More than anything, I’ve learned to be empathetic of the struggle writing in a genre that is new to you, or one that you may not understand as well, during this project. I cannot express how eye opening this was for me. Being a writer, I often struggle to understand why people hate writing or why they struggle to get into the process of it. God, to I feel stupid looking back on that kind of thinking. I should have already understood this, knowing how I feel when  someone tries to force me into writing poetry, but I hadn’t thought about it much before now. Now, looking back at the struggles I have faced as a writer during this point in my process, I will never again wonder why my future students struggle with writing. In fact, I am going to work my hardest to clarify what is expected of my students and do my best to help them through their struggles. While it is going to be expected that they write and complete their projects, I can work with them to better understand why they’re writing—that was always a large issue for me when I was in high school.

I especially want to utilize the discussion based techniques that are mentioned in Comfort Zone in my own classroom if I use this classroom. Since much of this project is centered around student discovery, the discussion of different genres seems to central and important to the project. I know how much discussion helps me and it reminds the students that the learning they are coming onto is all from their own processes. I would act as a resource to my students rather than an “all-knowing” type of figure, there when they need me, but not to lecture at them. I want my students to understand that I am a human too and that I can struggle just as much as they may when I’m facing a new form/genre of writing. This is why wobbling with my students will be just as important as focusing on the discussion of their discovery. Perhaps, as they discuss I can bring in examples of my own writing in a new genre to aid them in more realistic examples rather than expecting them to go out and find examples in random texts.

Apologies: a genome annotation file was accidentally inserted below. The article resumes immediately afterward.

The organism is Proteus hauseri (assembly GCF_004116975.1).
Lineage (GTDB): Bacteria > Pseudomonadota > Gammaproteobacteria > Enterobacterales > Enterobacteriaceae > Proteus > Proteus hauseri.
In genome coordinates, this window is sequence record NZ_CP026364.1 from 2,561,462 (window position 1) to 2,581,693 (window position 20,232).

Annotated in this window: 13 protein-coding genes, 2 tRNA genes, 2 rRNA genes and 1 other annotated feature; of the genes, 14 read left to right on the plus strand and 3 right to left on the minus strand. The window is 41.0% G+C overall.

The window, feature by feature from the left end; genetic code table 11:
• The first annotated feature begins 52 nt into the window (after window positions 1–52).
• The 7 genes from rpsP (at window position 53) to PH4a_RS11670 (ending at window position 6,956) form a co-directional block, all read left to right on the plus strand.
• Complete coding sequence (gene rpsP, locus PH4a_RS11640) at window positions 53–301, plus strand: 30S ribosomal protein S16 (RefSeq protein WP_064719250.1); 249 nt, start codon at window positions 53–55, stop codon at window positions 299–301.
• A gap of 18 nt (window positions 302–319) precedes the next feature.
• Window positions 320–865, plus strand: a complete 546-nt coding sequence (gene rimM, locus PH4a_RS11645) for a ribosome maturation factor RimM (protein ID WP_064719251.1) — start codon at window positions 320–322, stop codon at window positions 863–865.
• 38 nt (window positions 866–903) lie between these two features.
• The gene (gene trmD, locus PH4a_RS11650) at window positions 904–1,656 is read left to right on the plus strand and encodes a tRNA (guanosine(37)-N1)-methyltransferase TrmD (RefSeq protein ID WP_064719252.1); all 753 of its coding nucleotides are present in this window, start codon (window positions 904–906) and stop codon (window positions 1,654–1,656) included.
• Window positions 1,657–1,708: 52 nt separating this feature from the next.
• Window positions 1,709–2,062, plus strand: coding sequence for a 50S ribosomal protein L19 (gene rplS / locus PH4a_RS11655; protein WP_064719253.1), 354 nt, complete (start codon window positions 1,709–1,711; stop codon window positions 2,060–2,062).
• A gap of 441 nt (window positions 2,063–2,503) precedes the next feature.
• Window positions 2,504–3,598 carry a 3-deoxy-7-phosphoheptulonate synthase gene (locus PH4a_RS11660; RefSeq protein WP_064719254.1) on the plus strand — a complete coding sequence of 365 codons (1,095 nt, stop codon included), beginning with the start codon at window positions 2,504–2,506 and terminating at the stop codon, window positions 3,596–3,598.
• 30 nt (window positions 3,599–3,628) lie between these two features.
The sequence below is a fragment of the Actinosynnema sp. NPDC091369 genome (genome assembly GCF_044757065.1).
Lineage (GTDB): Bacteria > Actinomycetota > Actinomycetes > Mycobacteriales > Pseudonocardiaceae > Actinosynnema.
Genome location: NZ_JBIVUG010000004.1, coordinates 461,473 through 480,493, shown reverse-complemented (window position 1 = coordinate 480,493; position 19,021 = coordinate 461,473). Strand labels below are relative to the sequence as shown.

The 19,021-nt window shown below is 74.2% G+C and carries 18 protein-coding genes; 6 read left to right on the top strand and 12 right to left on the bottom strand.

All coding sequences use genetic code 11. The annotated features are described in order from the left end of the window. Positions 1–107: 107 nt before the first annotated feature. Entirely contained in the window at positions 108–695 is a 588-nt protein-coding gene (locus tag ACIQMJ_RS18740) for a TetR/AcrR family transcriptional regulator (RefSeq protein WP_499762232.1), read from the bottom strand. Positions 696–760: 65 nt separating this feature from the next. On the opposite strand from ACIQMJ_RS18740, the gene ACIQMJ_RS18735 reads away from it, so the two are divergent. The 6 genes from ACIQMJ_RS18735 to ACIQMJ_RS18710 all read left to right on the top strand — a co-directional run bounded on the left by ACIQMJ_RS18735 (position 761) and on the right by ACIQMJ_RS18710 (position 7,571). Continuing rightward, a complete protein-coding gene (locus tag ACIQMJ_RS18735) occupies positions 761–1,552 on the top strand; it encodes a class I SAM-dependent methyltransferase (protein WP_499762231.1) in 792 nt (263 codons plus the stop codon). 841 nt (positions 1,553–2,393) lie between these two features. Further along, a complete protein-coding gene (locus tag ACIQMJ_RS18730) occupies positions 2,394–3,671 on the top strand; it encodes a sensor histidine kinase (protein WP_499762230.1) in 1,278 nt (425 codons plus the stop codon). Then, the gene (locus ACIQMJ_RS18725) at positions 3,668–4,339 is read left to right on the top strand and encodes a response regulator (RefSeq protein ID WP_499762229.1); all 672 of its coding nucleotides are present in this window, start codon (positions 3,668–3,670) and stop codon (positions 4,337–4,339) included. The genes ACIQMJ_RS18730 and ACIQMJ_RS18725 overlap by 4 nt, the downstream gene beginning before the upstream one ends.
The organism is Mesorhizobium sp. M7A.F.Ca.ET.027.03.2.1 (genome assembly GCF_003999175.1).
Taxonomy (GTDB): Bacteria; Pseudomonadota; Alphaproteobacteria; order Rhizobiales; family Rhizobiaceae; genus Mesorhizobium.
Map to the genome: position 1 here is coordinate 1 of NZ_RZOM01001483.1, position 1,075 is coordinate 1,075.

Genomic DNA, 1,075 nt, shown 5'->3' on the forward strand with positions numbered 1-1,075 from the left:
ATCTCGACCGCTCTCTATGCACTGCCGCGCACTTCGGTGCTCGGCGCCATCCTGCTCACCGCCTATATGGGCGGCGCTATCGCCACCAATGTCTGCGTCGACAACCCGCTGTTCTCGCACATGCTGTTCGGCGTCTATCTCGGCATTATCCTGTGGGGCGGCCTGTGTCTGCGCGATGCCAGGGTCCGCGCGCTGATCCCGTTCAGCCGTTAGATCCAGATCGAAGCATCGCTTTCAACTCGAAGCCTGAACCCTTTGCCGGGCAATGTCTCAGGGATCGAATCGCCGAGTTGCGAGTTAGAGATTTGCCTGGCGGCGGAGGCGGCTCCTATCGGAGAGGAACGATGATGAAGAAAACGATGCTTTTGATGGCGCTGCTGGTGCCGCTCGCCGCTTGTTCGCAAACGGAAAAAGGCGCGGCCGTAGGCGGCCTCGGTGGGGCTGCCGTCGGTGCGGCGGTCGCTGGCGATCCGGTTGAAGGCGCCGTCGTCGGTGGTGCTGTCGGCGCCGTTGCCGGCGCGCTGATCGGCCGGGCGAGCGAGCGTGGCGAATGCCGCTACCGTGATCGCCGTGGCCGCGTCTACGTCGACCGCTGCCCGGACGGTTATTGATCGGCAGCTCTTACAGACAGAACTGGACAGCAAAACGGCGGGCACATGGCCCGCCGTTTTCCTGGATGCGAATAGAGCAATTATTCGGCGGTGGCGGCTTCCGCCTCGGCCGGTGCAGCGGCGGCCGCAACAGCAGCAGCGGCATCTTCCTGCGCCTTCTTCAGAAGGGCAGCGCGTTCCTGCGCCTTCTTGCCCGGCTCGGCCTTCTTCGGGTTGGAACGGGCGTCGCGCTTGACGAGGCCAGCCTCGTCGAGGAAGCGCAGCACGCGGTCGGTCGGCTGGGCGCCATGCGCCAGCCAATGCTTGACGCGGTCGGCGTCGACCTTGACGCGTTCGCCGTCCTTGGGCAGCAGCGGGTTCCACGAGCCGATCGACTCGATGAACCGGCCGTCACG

Really my biggest interest would be how I would modify the project to mean the needs of a ninth grade class, as that is the youngest I would like to teach in the future. The technology piece may be interesting to incorporate into the classroom, as it’s becoming increasingly more present nowadays, but I wouldn’t expect them to write nearly as much, though I would want them journaling daily. I would still want them to use most aspects of this projects as outlined in Comfort Zone, but I would focus on making it less complex or having so many pieces to the project.